As expected, Apple has delivered Dark Mode with iOS 13, which is displayed throughout the user interface. All of Apple's built-in apps -- including News, Messages, Notes, Photos, etc. -- have been updated to natively support Dark Mode. When it comes to third-party apps, it will be up to each individual app developer to support Dark Mode. However, we have the feeling that many of the most popular apps will jump on the bandwagon right away and should be available when iOS 13 launches in the Fall.
Apple is rebuilding its Maps engine from the ground-up, and has overhauled the entire interface and has higher definition imagery that will be rolled out across all of the United States by the end of 2019. Apple has also introduced a new feature called Look Around, which is basically a higher-resolution, smoother navigating version of Google Maps' Street View.
Apple took at dig at both Google and Facebook, which have their Sign in with Google and Sign in with Facebook buttons. According to Federighi, these easy-to-use buttons can share a lot of your private information behind the scenes, which is a no-no at Apple. Instead, it is rolling out Sign in with Apple, which developers can integrate into their apps. It uses Face ID for authentication and won't reveal your personal information. You can also choose to keep your email address private. Apps will get a randomized email address from you, which will then forward to your "real" email address. You can turn this feature off if you wish, but it seems too cool to disable.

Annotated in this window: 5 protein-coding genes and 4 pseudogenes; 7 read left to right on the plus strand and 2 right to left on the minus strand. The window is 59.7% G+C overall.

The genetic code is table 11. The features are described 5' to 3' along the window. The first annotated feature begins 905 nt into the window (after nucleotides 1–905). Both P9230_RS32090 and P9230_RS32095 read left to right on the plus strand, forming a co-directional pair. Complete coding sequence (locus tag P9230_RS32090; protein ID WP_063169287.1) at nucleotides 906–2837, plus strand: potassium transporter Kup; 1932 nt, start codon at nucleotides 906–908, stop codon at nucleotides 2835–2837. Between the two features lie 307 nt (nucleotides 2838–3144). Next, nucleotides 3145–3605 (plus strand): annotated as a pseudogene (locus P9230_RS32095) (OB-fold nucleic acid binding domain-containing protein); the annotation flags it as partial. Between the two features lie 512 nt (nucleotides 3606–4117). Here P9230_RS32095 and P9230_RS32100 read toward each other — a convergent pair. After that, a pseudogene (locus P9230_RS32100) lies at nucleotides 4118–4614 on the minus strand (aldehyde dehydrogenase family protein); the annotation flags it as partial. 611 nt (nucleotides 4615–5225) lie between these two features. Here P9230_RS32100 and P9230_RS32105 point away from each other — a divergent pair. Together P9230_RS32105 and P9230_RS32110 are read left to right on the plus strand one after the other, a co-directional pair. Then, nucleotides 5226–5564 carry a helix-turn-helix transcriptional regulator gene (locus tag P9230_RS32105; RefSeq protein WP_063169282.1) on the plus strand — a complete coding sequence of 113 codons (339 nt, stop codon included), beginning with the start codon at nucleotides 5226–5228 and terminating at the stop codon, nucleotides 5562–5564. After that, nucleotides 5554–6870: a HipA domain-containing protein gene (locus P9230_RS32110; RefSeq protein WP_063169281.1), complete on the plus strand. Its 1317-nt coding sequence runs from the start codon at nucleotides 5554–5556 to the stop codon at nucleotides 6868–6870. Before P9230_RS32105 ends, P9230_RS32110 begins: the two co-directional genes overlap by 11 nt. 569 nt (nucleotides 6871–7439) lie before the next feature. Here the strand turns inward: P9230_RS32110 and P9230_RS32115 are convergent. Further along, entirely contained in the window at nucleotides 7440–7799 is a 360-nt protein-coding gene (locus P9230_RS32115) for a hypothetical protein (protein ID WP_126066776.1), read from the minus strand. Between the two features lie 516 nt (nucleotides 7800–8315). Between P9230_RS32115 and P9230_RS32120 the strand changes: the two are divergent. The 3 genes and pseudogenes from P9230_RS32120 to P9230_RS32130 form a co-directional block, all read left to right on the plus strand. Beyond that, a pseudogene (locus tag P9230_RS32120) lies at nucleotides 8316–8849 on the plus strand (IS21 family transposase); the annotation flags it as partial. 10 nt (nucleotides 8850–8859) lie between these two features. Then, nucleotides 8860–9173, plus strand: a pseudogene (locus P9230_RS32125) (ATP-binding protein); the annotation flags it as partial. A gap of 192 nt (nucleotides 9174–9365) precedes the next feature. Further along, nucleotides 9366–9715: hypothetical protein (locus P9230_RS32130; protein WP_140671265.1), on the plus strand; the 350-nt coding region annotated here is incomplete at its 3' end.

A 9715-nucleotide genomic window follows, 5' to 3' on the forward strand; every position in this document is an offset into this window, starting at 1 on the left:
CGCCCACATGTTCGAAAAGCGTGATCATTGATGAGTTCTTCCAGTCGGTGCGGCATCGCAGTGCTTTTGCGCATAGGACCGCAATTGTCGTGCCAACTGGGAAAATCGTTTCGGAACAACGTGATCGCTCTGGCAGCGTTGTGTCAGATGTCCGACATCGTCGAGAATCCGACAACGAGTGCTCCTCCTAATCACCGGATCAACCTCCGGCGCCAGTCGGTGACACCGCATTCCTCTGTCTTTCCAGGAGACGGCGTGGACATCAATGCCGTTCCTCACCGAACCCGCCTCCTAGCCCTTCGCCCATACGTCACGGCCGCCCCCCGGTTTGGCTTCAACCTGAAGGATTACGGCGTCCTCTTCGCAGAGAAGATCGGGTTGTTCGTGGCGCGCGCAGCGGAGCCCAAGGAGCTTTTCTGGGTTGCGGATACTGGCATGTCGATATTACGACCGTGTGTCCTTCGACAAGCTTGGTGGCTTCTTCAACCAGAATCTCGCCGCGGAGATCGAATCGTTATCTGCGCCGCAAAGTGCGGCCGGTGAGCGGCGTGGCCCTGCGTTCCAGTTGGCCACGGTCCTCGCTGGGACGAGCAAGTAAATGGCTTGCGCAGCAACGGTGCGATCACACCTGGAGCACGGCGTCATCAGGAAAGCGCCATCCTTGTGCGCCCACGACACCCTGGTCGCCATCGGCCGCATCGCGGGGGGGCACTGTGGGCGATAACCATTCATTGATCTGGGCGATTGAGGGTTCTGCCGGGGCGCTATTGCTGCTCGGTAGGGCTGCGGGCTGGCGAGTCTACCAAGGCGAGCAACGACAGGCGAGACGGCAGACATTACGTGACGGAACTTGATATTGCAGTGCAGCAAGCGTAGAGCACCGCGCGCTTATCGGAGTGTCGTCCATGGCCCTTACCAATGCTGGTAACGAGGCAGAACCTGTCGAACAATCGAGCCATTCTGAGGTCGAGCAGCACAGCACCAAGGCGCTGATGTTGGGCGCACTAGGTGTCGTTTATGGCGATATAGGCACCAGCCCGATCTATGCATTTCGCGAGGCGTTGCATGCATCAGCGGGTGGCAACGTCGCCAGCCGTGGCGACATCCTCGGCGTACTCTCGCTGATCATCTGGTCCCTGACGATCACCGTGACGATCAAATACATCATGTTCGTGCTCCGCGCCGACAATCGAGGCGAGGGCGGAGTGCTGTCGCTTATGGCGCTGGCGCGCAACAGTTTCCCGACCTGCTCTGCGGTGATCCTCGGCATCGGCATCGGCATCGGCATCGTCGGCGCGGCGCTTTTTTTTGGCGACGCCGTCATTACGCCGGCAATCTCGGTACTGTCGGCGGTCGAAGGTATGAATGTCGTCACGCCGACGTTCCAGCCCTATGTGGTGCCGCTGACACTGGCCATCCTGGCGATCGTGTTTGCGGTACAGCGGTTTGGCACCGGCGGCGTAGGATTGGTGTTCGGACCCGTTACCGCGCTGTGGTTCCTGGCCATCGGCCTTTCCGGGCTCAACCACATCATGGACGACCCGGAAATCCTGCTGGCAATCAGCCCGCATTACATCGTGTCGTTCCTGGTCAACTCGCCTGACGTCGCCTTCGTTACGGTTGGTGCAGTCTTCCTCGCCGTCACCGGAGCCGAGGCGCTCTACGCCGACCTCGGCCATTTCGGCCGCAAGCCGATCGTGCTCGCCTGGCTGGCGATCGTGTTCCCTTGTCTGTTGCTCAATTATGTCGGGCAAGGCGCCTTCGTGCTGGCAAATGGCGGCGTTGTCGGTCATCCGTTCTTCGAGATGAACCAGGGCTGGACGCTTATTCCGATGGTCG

Messages has been updated with a more personal touch, allowing you to dispense with the typical phone numbers that you see when someone messages you, and instead shows your name and a photo (or a Memoji). Speaking of Memoji, you can now accessorize your avatar with teeth options (gaps, braces, grilles, etc.), piercings (nose, ears, mouth, tongue) and even add AirPods to your ears (if you're into that kind of thing).
If you have AirPods, Siri will be able to instantly read your incoming Messages (first- or third-party) and allows you to respond right away. Apple is also enabling Hand-off between your iPhone and an HomePod. For example, if your listing to some tunes on you iPhone when you walk through the door at home, you can simply bring your phone close to the HomePod and the music will automatically hop on over.
Apple also made the surprise announcement that the iPad is getting its "own" operating system, which will be called iPadOS. By getting its own separate OS release, Apple is finally acknowledging that the larger screen real estate of the tablet form-factor needs a more full-featured operating system.
There are now home screen widgets (finally) that you can drag around at your discretion. You can now do multi-window multitasking (i.e. you can have two Notes windows open) and Expose has been brought over from macOS. The Files app has been enhanced with File Preview, Quick View, Metadata and iCloud Drive folder sharing. And this is a big one; Apple is finally allowing you to plug in a USB thumb drive (something that should have been possible a long time ago). You can also import images directly from your camera into any compatible app.
You're also get a desktop-optimized Safari experience on the iPad, which means that you'll no longer get served a mobile version of a website on your iPad. Instead, you'll always get a desktop site optimized for touch. Safari also gains a new Download Manager as well.
When it comes to editing, Apple has implemented a three-finger swipe to undo gestures, which replaces the awkward shake to undo in previous versions of iOS. There's are also three-finger pinch to copy and three-ginger spread to paste gestures. And for those that use an Apple Pencil, latency has been reduced from 20ms down to 9ms.
The first developer betas for iOS 13 and iPadOS are available to download today, while the first public betas will go live in July. iOS 13 and iPadOS will make their official debut this Fall as a software update for all eligible iPhones and iPads.